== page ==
February 8 is Dmitri Mendeleev’s birthday. Most people associate Mendeleev the first accepted periodic table of the elements. He ordered the known elements by increasing atomic weight and aligned rows of the elements with similar chemical properties.
The second version of his table switched the previous table on its side. The columns grouped elements with similar properties. He also reduced the number of groups to eight. This arrangement pointed out there should be some elements in columns that had not been discovered yet. These elements were represented by dashes and an estimate of their atomic masses. These placeholder elements gave chemists ideas where to look if they wished to discover these elements based on their chemical properties.
These periodic tables weren’t the only thing Mendeleev is known for. He was the man responsible for making Russia “metric”. As Director of Russia’s Bureau of Weights and Measures, he was instrumental in bringing the metric system to Russia. In his personal life, he was famous for his “grooming”. Mendeleev was widely known for his long hair and a wild beard. He only cut his hair or trimmed his beard once a year.
Mendeleev was technically a bigamist. He became obsessed with a young woman named Anna Ivanova Popova and began courting her. He even threatened to kill himself if she didn’t marry him. Mendeleev was already married and divorced his wife to marry Anna. The problem arose when the Russian Orthodox Church required a seven-year waiting period after a divorce before marrying his second wife. The resulting scandal in Russian society was enough to keep Mendeleev out of the Russian Academy of Science in spite of being a world-famous scientist.
Notable Science History Events for February 8
1979 – Dennis Gabor died.
Gabor was a Hungarian electrical engineer who was awarded the 1971 Nobel Prize in Physics for the invention of holography. He theorized the ability to create total images that involved the wavelength of light and its phase instead of just the wavelength like a regular photograph.
He had to wait ten years for the invention of a coherent light source, the laser to produce the first successful hologram.
1975 – Robert Robinson died.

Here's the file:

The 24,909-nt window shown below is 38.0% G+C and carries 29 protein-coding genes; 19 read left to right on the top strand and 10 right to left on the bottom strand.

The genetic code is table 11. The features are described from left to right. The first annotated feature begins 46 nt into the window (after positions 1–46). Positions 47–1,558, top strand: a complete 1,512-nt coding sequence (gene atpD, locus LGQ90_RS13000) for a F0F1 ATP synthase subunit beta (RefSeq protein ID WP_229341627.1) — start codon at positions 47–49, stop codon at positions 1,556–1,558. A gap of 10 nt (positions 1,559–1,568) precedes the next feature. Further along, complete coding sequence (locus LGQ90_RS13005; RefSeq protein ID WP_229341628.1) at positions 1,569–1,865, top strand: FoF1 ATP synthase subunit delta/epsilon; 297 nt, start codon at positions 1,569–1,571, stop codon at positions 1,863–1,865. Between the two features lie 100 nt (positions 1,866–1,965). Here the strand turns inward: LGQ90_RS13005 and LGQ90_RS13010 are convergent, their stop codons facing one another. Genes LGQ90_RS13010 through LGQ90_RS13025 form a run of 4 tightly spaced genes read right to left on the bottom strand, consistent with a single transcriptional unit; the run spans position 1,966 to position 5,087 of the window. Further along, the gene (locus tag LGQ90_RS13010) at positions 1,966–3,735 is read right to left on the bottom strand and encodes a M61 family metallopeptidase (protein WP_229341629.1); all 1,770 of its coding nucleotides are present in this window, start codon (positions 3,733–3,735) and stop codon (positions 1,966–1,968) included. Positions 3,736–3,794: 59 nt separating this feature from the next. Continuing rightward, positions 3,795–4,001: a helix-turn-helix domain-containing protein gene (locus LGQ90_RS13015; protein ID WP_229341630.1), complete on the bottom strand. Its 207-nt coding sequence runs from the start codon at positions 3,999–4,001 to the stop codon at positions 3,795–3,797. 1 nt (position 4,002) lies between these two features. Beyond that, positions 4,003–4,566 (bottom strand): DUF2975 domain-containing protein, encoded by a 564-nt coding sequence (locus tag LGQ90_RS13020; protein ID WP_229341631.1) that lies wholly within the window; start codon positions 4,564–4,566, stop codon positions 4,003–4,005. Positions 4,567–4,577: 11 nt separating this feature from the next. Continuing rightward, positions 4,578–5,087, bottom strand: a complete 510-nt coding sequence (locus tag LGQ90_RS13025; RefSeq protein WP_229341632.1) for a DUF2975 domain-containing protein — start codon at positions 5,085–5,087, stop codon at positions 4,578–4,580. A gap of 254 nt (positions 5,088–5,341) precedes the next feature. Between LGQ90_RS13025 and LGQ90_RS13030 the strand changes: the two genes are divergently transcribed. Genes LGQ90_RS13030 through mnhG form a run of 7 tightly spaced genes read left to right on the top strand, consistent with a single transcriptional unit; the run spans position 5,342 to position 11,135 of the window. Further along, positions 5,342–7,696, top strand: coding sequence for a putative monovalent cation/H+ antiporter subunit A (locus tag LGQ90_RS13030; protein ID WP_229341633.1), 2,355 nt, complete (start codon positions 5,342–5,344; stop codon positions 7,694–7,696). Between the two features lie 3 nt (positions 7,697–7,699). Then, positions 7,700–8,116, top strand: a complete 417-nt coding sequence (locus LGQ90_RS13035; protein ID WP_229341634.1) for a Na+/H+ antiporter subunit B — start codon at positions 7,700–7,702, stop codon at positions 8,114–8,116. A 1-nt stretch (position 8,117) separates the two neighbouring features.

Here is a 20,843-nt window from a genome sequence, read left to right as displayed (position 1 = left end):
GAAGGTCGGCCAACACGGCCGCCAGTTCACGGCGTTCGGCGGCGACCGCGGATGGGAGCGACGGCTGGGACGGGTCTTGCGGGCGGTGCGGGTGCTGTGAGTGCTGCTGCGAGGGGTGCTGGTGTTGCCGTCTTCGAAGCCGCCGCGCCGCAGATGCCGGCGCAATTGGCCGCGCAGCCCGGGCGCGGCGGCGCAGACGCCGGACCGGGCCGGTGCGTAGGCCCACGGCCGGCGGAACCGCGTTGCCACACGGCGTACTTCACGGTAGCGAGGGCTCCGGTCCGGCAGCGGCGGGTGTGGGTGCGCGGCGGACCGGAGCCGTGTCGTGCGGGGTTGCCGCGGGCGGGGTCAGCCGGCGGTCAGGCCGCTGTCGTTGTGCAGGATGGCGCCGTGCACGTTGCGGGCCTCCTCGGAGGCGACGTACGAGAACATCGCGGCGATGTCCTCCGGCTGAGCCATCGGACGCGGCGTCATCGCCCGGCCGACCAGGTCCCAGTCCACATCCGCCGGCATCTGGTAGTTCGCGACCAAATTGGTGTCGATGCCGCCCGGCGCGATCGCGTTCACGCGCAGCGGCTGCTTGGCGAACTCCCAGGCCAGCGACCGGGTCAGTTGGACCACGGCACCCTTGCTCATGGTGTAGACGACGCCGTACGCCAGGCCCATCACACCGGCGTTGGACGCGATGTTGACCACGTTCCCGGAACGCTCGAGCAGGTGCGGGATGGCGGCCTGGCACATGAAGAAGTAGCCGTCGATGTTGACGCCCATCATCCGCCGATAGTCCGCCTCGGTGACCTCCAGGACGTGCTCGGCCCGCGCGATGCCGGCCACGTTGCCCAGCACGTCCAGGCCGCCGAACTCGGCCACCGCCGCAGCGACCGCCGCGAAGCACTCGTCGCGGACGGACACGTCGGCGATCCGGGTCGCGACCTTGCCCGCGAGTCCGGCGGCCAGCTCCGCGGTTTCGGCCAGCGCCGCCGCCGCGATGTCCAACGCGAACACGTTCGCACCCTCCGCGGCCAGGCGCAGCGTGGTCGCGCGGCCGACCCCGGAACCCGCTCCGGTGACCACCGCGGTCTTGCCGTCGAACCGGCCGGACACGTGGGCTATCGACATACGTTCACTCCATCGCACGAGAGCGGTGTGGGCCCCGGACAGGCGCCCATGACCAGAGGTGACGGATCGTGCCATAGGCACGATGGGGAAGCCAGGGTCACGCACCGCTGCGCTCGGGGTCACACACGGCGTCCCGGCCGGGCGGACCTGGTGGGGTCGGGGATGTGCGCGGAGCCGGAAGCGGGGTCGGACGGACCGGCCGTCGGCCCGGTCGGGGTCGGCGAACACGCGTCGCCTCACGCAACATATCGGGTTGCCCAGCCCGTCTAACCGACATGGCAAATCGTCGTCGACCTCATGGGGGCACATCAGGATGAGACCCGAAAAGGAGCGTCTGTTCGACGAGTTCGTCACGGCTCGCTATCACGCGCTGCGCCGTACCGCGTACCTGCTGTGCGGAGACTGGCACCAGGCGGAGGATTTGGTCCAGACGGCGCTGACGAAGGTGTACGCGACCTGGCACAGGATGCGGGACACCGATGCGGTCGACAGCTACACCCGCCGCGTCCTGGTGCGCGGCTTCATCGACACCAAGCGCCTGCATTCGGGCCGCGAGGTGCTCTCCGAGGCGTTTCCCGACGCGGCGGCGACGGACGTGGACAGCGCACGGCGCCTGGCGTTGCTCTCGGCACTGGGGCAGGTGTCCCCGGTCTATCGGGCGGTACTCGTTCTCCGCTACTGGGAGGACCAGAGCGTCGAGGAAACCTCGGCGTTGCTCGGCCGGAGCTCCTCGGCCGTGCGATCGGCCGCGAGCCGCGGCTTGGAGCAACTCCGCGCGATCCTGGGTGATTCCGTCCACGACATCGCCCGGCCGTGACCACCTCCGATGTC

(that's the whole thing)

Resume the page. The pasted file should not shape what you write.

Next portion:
Robinson was an English chemist who was awarded the 1947 Nobel Prize in Chemistry for his work on plant alkaloids. He investigated the chemical reactions that produce alkaloids and discovered the structures of morphine and strychnine. His work and theories on the nature and structures of organic compounds helped in the synthesis of penicillin and other anti-malarial drugs.
1974 – Last astronaut crew leaves the American space station Skylab.
The final astronaut crew leaves the American space station Skylab. The station was abandoned because there were no more launch vehicles to take astronauts to the station. The Space Shuttle was originally supposed to return to the station in 1979 and move the station to a higher orbit, but the Shuttle was not available until 1981. Skylab would be destroyed as it entered Earth’s atmosphere in July 1979.
1957 – Walther Bothe died.
Bothe was a German physicist who shared the 1954 Nobel Prize in Physics with Max Born for his work on coincidence or how a particle can act as a wave. He detected electrons passing through two adjacent Geiger tubes at almost the same time to show momentum and energy are conserved at the atomic level. He later used this ‘coincident method’ to determine cosmic rays were really massive particles rather than photons.
1906 – Chester Floyd Carlson was born.
Carlson was an American physicist who invented the electrophotography technique that produces dry copies of documents. We know this today by the name xerography. He found that when light and shadow strike a charged surface, the light areas will repel charged particles where the shadows attract. This process is the heart of modern copiers and laser printers.
A laser printer places a charge on a sheet of paper to attract charged toner particles. The printer then applies heat to fuse the toner to the surface of the paper and rolls out your printed copy.
1866 – Moses Gomberg was born.
Gomberg was a Russian-American chemist who pioneered radical chemistry. A radical is an atom, molecule or ion with an unpaired valence electron. This unpaired electron makes the radicals extremely likely to form bonds or react with other molecules and ions.
Gomberg synthesized tetraphenylmethane ((C6H5)3C⋅), the first stable carbon free radical molecule.
1834 – Dmitri Mendeleev was born.
1795 – Friedlieb Ferdinand Runge was born.
Runge was a German chemist who discovered the caffeine molecule and invented the technique of paper chromatography.
Runge discovered caffeine after showing Johann Goethe the effect of nightshade on pupil dilation. Goethe was impressed with the young scientist and gave him some coffee beans to study.
He also made several discoveries from coal tar derivatives such as a blue aniline dye called cyanol.
1777 – Bernard Courtois was born.
Courtois was a French chemist who discovered the element iodine. He was attempting to create saltpeter using the ashes from seaweed instead of wood to make potassium nitrate. Iodine was discovered after he treated the ashes with sulfuric acid and a vivid purple vapor was given off.
1700 – Daniel Bernoulli was born.
Daniel Bernoulli was one of the famous Bernoulli family of mathematicians and the Bernoulli of fluid mechanics fame. He showed a fluid’s pressure per area is a constant and directly proportional to the velocity and density of the fluid. He also made contributions to the mathematics of mechanics and statistics.